Particle Physics research is about understanding what our Universe is made of and how it came to be as it is today. Today we know that there are 2 kinds of matter, leptons and quarks, and that there are four forces that mediate their interactions: the electromagnetic, the strong the weak and the gravitational force. We also have a theoretical model which we call the “Standard Model” that tells us about the strength of the interactions and lets us calculate processes at very high precision. However, there are many questions that the Standard Model does not answer, e.g. cosmological data tell us that there is a lot of so-called "Dark Matter" in the Universe and the Nature of this Dark Matter is not yet understood within particle physics. Also, the fact that today there is only matter and no anti-matter in the Universe is as yet unexplained within particle physics. High energy accelerators create conditions that allow us to shed light on such phenomena. At high energies new particles may be produced that played an important role in the beginning of the Universe, such as e.g. Dark Matter particles.
Up to now the Tevatron accelerator near Chicago in Illinois has been the world's highest energy collider. I am a member of the CDF experiment which is a collaboration of about 700 scientist that has made many important observations and measurements in the recent and distant past. I joined the experiment in 2001 and was overall physics coordinator in 2005/2006. Among the recent highlights of the experiment are the precision measurement of the masses of the top quark and W boson, the observation of Bs meson oscillations and many other unique measurements that furthered the understanding of the strong and electroweak interactions and many searches for new particles that further constrain models of New Physics. However, to date no sign of new particles or interactions have been found.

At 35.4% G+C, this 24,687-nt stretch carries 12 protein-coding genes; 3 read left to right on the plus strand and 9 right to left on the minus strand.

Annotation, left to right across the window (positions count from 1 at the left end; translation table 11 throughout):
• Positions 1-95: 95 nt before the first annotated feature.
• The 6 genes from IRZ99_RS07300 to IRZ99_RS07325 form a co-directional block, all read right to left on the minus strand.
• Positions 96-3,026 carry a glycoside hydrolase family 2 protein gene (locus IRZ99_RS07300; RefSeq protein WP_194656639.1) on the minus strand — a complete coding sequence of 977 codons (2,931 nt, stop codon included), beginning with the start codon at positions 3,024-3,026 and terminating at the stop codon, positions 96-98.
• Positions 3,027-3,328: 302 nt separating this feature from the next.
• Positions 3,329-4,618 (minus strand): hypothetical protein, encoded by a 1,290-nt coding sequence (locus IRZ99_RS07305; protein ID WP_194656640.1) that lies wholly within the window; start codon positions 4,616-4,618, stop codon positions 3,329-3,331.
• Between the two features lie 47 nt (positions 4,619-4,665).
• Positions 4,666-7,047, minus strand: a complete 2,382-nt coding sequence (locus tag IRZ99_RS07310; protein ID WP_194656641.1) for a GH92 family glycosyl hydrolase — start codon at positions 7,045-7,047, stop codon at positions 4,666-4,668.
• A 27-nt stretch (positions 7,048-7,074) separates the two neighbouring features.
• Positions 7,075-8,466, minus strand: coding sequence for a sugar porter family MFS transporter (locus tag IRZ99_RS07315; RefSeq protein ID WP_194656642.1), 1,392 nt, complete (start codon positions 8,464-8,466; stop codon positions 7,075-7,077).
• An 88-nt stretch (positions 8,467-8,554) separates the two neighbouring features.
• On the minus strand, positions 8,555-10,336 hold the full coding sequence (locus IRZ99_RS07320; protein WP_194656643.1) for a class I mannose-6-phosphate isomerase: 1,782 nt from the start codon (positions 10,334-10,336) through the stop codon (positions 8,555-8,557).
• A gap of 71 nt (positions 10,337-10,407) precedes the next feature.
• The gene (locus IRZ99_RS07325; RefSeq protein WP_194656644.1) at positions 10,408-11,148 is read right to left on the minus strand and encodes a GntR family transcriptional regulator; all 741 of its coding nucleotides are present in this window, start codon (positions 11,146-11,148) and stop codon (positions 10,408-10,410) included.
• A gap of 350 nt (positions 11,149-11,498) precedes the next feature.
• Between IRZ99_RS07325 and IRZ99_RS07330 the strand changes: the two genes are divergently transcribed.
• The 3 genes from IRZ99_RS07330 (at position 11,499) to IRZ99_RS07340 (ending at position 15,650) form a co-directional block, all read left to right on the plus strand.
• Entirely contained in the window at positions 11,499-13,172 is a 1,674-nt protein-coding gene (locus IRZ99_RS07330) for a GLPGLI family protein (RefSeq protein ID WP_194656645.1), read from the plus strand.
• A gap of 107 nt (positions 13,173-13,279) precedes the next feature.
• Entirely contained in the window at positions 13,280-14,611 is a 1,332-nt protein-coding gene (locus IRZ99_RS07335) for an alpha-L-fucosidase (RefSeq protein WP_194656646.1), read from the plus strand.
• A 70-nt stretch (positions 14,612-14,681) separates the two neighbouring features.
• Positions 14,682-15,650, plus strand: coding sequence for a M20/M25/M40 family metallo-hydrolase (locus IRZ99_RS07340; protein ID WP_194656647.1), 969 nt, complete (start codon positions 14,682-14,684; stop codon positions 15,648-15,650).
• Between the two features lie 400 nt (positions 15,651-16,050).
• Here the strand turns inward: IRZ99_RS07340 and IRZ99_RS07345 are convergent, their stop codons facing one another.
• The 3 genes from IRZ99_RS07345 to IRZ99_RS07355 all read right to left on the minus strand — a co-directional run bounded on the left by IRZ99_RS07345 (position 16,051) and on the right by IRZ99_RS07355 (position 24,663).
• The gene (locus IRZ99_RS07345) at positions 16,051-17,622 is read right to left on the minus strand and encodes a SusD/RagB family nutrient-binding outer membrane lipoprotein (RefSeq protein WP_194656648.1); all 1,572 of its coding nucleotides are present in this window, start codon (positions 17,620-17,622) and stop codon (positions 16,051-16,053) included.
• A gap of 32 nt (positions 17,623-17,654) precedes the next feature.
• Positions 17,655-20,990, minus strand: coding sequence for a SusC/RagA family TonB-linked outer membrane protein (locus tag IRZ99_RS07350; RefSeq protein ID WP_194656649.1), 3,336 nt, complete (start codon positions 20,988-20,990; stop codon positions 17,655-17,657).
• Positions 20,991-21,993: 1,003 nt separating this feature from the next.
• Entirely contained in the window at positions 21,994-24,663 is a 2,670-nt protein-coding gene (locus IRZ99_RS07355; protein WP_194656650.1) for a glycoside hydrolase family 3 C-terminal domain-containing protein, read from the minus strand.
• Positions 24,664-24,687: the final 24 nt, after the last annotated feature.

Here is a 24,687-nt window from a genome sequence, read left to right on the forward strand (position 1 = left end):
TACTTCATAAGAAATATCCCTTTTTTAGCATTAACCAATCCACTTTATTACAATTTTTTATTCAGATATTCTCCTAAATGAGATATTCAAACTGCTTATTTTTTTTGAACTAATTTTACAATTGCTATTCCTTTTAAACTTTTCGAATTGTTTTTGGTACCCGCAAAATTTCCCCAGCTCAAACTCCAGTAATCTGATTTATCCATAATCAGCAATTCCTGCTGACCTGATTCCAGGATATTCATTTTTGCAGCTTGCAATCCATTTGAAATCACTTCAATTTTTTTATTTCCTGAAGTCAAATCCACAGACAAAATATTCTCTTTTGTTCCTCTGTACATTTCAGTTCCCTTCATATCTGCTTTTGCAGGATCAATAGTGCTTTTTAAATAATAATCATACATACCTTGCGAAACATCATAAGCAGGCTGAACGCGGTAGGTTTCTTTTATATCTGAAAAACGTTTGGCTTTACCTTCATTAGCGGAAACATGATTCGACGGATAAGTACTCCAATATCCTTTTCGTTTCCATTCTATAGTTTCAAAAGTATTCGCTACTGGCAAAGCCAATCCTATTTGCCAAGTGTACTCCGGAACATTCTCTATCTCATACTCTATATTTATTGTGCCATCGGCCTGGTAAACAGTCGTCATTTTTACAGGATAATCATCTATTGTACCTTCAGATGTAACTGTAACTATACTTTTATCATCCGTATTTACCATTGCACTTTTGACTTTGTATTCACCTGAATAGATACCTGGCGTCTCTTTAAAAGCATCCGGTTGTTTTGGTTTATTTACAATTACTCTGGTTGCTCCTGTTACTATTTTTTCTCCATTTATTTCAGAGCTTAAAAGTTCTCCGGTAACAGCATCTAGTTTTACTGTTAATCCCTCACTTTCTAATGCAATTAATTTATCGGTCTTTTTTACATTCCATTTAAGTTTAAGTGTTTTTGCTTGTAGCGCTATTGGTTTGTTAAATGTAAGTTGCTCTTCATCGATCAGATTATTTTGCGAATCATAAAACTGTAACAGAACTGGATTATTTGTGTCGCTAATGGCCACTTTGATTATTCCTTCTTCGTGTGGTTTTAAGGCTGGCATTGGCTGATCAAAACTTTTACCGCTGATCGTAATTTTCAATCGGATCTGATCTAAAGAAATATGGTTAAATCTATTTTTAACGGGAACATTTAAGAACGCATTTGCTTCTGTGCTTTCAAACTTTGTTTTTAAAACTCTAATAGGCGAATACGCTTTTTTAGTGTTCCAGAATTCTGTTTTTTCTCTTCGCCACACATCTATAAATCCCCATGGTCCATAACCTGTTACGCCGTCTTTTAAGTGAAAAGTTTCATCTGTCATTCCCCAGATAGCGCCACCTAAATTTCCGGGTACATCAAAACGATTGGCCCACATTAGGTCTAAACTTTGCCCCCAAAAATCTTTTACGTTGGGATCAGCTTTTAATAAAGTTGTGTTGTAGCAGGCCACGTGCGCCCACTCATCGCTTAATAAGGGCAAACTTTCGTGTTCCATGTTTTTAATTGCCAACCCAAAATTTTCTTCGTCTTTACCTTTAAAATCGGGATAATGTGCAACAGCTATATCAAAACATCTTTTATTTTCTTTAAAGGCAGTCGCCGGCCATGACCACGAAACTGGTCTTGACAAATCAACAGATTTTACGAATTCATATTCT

The Large Hadron Collider (LHC) in Geneva in Switzerland will have an energy 7 times higher than any previous collider and take over as the world's highest energy accelerator. It is widely believed that it may revolutionize the field of particle physics by finding new species of particles and/or new laws of Nature. I recently joined the ATLAS experiment, one of the large experiments that will analyze the collisions at the LHC. The ATLAS experiment is a big enterprise and about 2000 scientists and many engineers and technicians are currently working on finishing the building of the experiment and understanding how to analyze its data. The experiments are also rather complex and indeed it takes so many physicists plus many technicians and engineers to construct and later operate these detectors. I am sure we are facing exciting times in the next few years when the first LHC data become available starting in 2008 and it is quite possible that a large number of new phenomena will be revealed.
CDF Collaboration (A. Abulencia et al.). “Observation of Exclusive Electron-Positron Production in Hadron-Hadron Collisions”,Phys.Rev.Lett.98,112001 (2007)
CDF Collaboration (A. Abulencia et al.), “Measurement of the b jet cross-section in events with a Z boson in p anti-p collisions at Ös = 1.96 TeV”, Phys.Rev.D 74,032008 (2006).
A. Bhatti, F. Canelli, B. Heinemann et al., “Determination of the jet energy scale at the collider detector at Fermilab”, Nucl. Instrum. Meth. A 566,375(2006).
CDF II Collaboration (D. Acosta et al.), “Measurement of W gamma and Z gamma production in p anti-p collisions at s**(1/2) = 1.96-TeV”, Phys. Rev. Lett. 94,041803 (2005).
H1 Collaboration (C. Adloff et al.). “Measurement of neutral and charged current cross-sections in electron - proton collisions at high Q2”, Eur. Phys. J. C 19, 269 (2001).
H1 collaboration (C. Adloff et al.) “Measurement of neutral and charged current cross-sections in positron proton collisions at large momentum transfer” Eur. Phys. J. C 13, 609 (2000).